Packing the Stats: Rushing to Conclusions All Green Bay Packers All the Time

Packing the StatsAfter Sunday afternoon’s 30-20 victory by the Green Bay Packers over the St. Louis Rams, I listened to Jason Wilde’s weekly appearance on ESPN Wisconsin’s radio show “Pack Attack.” The conversation immediately dove into a debate between Wilde, Bill Johnson, and Homer about the effectiveness of Alex Green’s rushing attempts. While he made 20 rushing attempts the entire game, Green only netted 35 yards for a 1.8 yards per carry average. His longest run was for 15 yards.

On one side of the debate was Jason Wilde, who maintained that making the attempts to run the ball was more important than their overall yards per carry. He posited that the defense’s linemen would have to account for a run, even if it wasn’t for significant yardage. That means they couldn’t just “pin their ears back” and go after the quarterback each down.

Opposing this idea was Bill and Homer, who both insisted that Green’s yards per carry was unacceptable and would need to get better in the future to ensure offensive success. They claimed that if the running game isn’t making traction, then the defense doesn’t really have to worry about it, period. (Jason Wilde eventually called them “stubborn” in their opinions.)

So which matters more – yards per carry or total rushing attempts? This really piqued my interest from a statistical standpoint, and I decided to head over to to being my research. My sample data was all games (regular season and postseason) within the past ten years (2002-2011) that matched the rushing criteria below.

(You can download the complete Excel file here: rushing_stats.xlsx)

60-79 212 513 1 29.20% 726 30.40% 23
80-99 342 527 0 39.36% 869 68.60% 35
100-119 435 427 0 50.46% 862 61.30% 31
120-139 393 291 0 57.46% 684 75.00% 20
140-159 352 189 0 65.06% 541 61.10% 18
1.0-1.9 42 77 1 35.00% 120 33.30% 3
2.0-2.9 322 363 0 47.01% 685 65.20% 23
3.0-3.9 786 768 1 50.55% 1555 64.00% 50
4.0-4.9 746 745 1 50.00% 1492 52.50% 40
5.0-5.9 353 324 1 52.06% 678 64.00% 25
6.0-6.9 129 122 0 51.39% 251 20.00% 5
10-14 10 193 0 4.93% 203 33.30% 6
15-19 72 566 1 11.27% 639 13.00% 23
20-24 264 836 0 24.00% 1100 42.50% 40
25-29 614 636 0 49.12% 1250 74.40% 39
30-34 739 303 2 70.79% 1044 83.80% 37
35-39 568 99 0 85.16% 667 83.30% 24

These results, I think, are extremely interesting, and they help support the case made by Jason Wilde. One of the most surprising things is how little of a correlation there is between yards per attempt and winning games. The data suggests that anything after 2.0 YPC is not much different than flipping a coin to see who wins. While correlation does not equal causation, the correlation is pretty low, so having a big YPC average doesn’t automatically mean a better chance of winning.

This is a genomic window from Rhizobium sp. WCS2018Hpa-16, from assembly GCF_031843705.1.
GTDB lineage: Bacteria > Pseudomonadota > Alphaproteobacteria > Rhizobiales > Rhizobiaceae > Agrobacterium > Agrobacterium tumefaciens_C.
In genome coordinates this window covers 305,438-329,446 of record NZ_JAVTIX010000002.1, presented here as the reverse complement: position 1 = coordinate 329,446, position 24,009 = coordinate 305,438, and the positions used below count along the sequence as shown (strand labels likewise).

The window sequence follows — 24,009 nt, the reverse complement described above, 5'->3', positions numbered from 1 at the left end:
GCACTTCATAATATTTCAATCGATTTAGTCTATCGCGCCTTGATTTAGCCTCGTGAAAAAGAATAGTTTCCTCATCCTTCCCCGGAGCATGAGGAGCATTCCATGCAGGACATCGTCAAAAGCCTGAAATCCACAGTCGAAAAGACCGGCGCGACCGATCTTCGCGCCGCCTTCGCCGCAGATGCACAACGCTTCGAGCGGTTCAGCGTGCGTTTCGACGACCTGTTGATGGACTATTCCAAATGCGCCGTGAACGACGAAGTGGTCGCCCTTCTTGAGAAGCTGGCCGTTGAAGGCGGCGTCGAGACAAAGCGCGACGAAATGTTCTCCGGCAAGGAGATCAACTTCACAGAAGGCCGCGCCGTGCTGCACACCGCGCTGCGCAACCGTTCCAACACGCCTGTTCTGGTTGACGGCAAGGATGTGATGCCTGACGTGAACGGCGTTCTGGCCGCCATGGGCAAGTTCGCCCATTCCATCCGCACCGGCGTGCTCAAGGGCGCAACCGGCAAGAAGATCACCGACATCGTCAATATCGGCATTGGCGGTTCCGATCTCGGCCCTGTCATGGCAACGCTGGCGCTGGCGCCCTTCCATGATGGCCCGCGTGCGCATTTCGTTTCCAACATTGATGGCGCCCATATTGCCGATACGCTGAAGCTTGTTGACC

Now, contrast that with total attempts per game, and the difference is quite striking. The chance of winning a game increases significantly with every additional 5 attempts made per game. Even in total rushing yardage, the success rate goes up as the yardage goes up.

If we look at this with some hypothetical numbers, things become a little more obvious. Let’s say Team A runs for 100 yards in a game on 25 carries. The average yards per attempt would then be 4.0. Good production all around, I would say. (While each statistic individually gives about a 50% chance of winning per the charts, please note that we haven’t looked at the success rate given statistical combinations or cross-references.)

Now, let’s say Team B also runs for 100 yards in a game, but they only do it on 10 carries. That’s 10.0 YPA, but can an offensive be sustained for an entire game off of 10 carries? Also, the numbers could suggest more of a boom-and-bust running performance. Big plays are good, but if they can’t be sustained with longer drives, it gives the other team more time to score.

Similarly, if Team C matches the YPA of Team A with 4.0, but they only do it on 15 carries, that’s just 60 yards for the entire game. If you don’t have a big passing attack to balance out the offense, it could make it harder to win.

Which brings me to my next point. You’ll notice that the Green Bay Packers’ winning percentages are almost all higher than the league totals. This can be attributed to the fact that, in the past ten years, the Packers have had some of the best passing offenses in the league with Brett Favre and Aaron Rodgers. They don’t need as strong of a running game when they can make things happen through the air.

For example, in the 80-99 total yards category, the Packers (68.60%) are well above the league winning percentage (39.36%). Other teams in the past ten years to be significantly higher in this category are the New England Patriots (75.80%) and Indianapolis Colts (57.60%).

If we look at the attempts per game in the 20-24 range, the Packers (42.50%) are almost double the average (24.00%). Again, other teams significantly higher in this category are the Indianapolis Colts (58.10%), New England Patriots (57.10%), Philadelphia Eagles (39.00%), and New Orleans Saints (37.00%).

Notice anything yet? All of those other teams have boasted some pretty significant passing attacks.

Finally, we do have one more things to take into account. Football Outsiders devoted themselves to debunking the myth that a team has to “establish the run.” In their 2012 Almanac, they write:

. . . There is no correlation whatsoever between giving your running backs a lot of carries early in the game and winning the game. Just running the ball is not going to help a team score; it has to run successfully.